Smarter looking high streets, with more planting and new spaces to enjoy
Great places to do business, more people visiting, staying longer and shopping more
Creating places accessible by public transport, walking, car and cycling
3,247 of Enfield’s pupils attend schools where nitrogen dioxide pollution is above the annual permitted levels
We have the third highest level of child obesity in London. Obesity costs the NHS in Enfield over £80 million a year
Helping to improve health and wellbeing by promoting more walking and cycling
When asked what would encourage you to cycle more, safe cycle routes is the number 1 answer
Using both major roads and quieter streets will enable direct and convenient travel by bike
Reducing short car journeys eases the pressure on our roads, better for those traveling by bus & car
Investment in cycling can bring a range of benefits to the whole community, whether you cycle or not. Chris Boardman MBE (Olympic Gold Medallist turned cycling campaigner) visited Enfield and in this short film explains why Cycle Enfield can make a #BetterEnfield.
Enfield Council understands that there are currently very low levels of cycling in the Borough. In-fact we think this is one of the reasons why Enfield was successful in securing this external investment from TfL. However, we know from our survey of Enfield residents (we asked 3,516 people across the borough) that the number one thing that the council could do to increase cycling is to create safe cycling routes. With new cycling lanes, and a range of other measures in place (cycle training, bike maintenance) we plan to significantly increase the number of people who cycle some of their local journeys.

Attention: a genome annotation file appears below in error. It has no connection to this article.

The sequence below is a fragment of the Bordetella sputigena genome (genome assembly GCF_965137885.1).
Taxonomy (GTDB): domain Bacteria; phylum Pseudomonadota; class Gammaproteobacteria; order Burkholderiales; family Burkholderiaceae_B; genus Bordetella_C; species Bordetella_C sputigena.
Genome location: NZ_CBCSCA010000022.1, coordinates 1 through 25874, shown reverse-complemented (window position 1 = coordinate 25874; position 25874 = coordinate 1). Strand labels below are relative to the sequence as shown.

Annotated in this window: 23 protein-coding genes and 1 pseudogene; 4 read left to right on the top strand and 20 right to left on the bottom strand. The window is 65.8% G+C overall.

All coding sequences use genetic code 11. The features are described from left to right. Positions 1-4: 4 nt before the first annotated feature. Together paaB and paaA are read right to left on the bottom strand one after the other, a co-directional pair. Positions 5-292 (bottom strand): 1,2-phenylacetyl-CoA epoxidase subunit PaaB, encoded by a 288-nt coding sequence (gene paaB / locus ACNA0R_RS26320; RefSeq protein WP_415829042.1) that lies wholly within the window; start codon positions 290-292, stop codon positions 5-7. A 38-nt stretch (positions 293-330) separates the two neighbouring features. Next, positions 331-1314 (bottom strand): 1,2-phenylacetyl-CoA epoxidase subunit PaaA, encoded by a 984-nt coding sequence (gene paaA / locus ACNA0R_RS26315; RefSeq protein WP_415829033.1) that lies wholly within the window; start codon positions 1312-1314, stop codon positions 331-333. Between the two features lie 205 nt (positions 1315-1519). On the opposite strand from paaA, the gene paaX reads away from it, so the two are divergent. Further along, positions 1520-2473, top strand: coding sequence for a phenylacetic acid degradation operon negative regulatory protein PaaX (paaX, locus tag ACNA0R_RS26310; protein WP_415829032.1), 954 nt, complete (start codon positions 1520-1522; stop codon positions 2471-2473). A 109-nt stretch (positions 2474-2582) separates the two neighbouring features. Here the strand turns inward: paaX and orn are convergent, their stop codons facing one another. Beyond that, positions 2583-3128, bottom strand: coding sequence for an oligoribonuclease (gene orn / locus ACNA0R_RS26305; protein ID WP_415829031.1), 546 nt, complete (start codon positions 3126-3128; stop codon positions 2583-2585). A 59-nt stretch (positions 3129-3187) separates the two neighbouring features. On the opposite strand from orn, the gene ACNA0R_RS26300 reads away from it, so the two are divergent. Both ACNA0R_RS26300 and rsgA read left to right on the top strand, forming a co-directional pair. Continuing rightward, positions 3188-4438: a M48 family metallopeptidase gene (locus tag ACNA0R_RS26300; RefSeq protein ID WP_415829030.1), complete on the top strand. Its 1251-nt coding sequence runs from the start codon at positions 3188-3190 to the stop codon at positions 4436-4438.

The money spent on Cycle Enfield comes from the Transport for London cycling budget, it is not possible for Enfield Council to spend this money on other council services. It is anticipated that implementing our Cycle Enfield proposals across the entire borough will cost approximately £42m over 4 years. The significant majority of this funding comes from the successful ‘Mini Holland’ bid which secured £30m from the Mayors of London cycling budget. A further £7.7m is funding that Enfield would always have received from TfL to contribute towards transport improvement programmes. A further £1.5m will be received from Network Rail and £1m gathered as developer contributions.
We need to ensure our routes connect the places that people want to travel to on a daily basis (shops, train stations etc) and they should be accessible and feel safe at all times of day and night. Other quieter routes are also part of the overall Cycle Enfield network. Like any transport system, the network should be made up of quieter smaller routes, connecting to major routes that enable direct and convenient travel. The New River route was investigated as an option and whilst some areas could be suitable for leisure routes, it would not provide a consistent route to help people get to our town centres (there would also be a range of land ownership and access issues with a New River route).